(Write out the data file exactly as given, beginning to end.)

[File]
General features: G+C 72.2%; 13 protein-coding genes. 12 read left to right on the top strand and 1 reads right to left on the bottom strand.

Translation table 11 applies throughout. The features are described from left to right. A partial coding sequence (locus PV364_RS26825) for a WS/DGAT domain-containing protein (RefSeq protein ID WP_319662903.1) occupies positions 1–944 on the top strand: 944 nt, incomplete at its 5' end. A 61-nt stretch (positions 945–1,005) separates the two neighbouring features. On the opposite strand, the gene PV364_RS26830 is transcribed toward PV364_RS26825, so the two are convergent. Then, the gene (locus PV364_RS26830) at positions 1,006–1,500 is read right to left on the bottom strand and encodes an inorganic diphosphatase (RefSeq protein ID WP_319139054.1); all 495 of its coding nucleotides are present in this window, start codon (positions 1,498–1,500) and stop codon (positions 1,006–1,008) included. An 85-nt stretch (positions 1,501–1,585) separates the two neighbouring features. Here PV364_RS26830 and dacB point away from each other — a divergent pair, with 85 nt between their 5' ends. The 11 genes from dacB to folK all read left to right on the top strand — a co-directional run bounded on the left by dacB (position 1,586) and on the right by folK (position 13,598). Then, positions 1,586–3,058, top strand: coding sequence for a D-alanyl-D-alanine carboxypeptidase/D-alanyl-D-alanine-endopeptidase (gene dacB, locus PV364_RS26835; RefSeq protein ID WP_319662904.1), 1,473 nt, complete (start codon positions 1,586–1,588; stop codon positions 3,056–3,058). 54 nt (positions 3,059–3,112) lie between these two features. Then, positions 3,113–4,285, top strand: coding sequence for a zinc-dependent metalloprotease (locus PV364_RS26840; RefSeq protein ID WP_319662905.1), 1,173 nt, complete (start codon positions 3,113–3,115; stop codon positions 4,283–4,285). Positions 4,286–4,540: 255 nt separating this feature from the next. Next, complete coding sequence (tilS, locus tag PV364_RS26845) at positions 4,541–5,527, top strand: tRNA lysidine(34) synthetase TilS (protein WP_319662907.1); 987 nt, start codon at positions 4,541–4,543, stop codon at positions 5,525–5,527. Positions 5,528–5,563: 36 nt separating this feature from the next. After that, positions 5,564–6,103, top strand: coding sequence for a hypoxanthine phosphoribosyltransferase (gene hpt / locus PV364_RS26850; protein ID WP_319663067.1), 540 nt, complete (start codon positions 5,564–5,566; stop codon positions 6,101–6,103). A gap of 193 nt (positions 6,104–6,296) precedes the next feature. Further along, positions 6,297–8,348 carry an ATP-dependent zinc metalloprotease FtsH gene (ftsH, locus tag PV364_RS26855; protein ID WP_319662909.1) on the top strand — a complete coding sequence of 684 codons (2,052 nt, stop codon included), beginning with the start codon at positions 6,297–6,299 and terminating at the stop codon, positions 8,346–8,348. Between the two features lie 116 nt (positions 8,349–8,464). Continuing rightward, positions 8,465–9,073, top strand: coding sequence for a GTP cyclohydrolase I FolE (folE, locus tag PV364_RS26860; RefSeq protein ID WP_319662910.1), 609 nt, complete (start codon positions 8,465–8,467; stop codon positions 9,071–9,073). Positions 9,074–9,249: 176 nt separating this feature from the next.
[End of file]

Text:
General features: G+C 72.2%; 13 protein-coding genes. 12 read left to right on the top strand and 1 reads right to left on the bottom strand.

Translation table 11 applies throughout. The features are described from left to right. A partial coding sequence (locus PV364_RS26825) for a WS/DGAT domain-containing protein (RefSeq protein ID WP_319662903.1) occupies positions 1–944 on the top strand: 944 nt, incomplete at its 5' end. A 61-nt stretch (positions 945–1,005) separates the two neighbouring features. On the opposite strand, the gene PV364_RS26830 is transcribed toward PV364_RS26825, so the two are convergent. Then, the gene (locus PV364_RS26830) at positions 1,006–1,500 is read right to left on the bottom strand and encodes an inorganic diphosphatase (RefSeq protein ID WP_319139054.1); all 495 of its coding nucleotides are present in this window, start codon (positions 1,498–1,500) and stop codon (positions 1,006–1,008) included. An 85-nt stretch (positions 1,501–1,585) separates the two neighbouring features. Here PV364_RS26830 and dacB point away from each other — a divergent pair, with 85 nt between their 5' ends. The 11 genes from dacB to folK all read left to right on the top strand — a co-directional run bounded on the left by dacB (position 1,586) and on the right by folK (position 13,598). Then, positions 1,586–3,058, top strand: coding sequence for a D-alanyl-D-alanine carboxypeptidase/D-alanyl-D-alanine-endopeptidase (gene dacB, locus PV364_RS26835; RefSeq protein ID WP_319662904.1), 1,473 nt, complete (start codon positions 1,586–1,588; stop codon positions 3,056–3,058). 54 nt (positions 3,059–3,112) lie between these two features. Then, positions 3,113–4,285, top strand: coding sequence for a zinc-dependent metalloprotease (locus PV364_RS26840; RefSeq protein ID WP_319662905.1), 1,173 nt, complete (start codon positions 3,113–3,115; stop codon positions 4,283–4,285). Positions 4,286–4,540: 255 nt separating this feature from the next. Next, complete coding sequence (tilS, locus tag PV364_RS26845) at positions 4,541–5,527, top strand: tRNA lysidine(34) synthetase TilS (protein WP_319662907.1); 987 nt, start codon at positions 4,541–4,543, stop codon at positions 5,525–5,527. Positions 5,528–5,563: 36 nt separating this feature from the next. After that, positions 5,564–6,103, top strand: coding sequence for a hypoxanthine phosphoribosyltransferase (gene hpt / locus PV364_RS26850; protein ID WP_319663067.1), 540 nt, complete (start codon positions 5,564–5,566; stop codon positions 6,101–6,103). A gap of 193 nt (positions 6,104–6,296) precedes the next feature. Further along, positions 6,297–8,348 carry an ATP-dependent zinc metalloprotease FtsH gene (ftsH, locus tag PV364_RS26855; protein ID WP_319662909.1) on the top strand — a complete coding sequence of 684 codons (2,052 nt, stop codon included), beginning with the start codon at positions 6,297–6,299 and terminating at the stop codon, positions 8,346–8,348. Between the two features lie 116 nt (positions 8,349–8,464). Continuing rightward, positions 8,465–9,073, top strand: coding sequence for a GTP cyclohydrolase I FolE (folE, locus tag PV364_RS26860; RefSeq protein ID WP_319662910.1), 609 nt, complete (start codon positions 8,465–8,467; stop codon positions 9,071–9,073). Positions 9,074–9,249: 176 nt separating this feature from the next.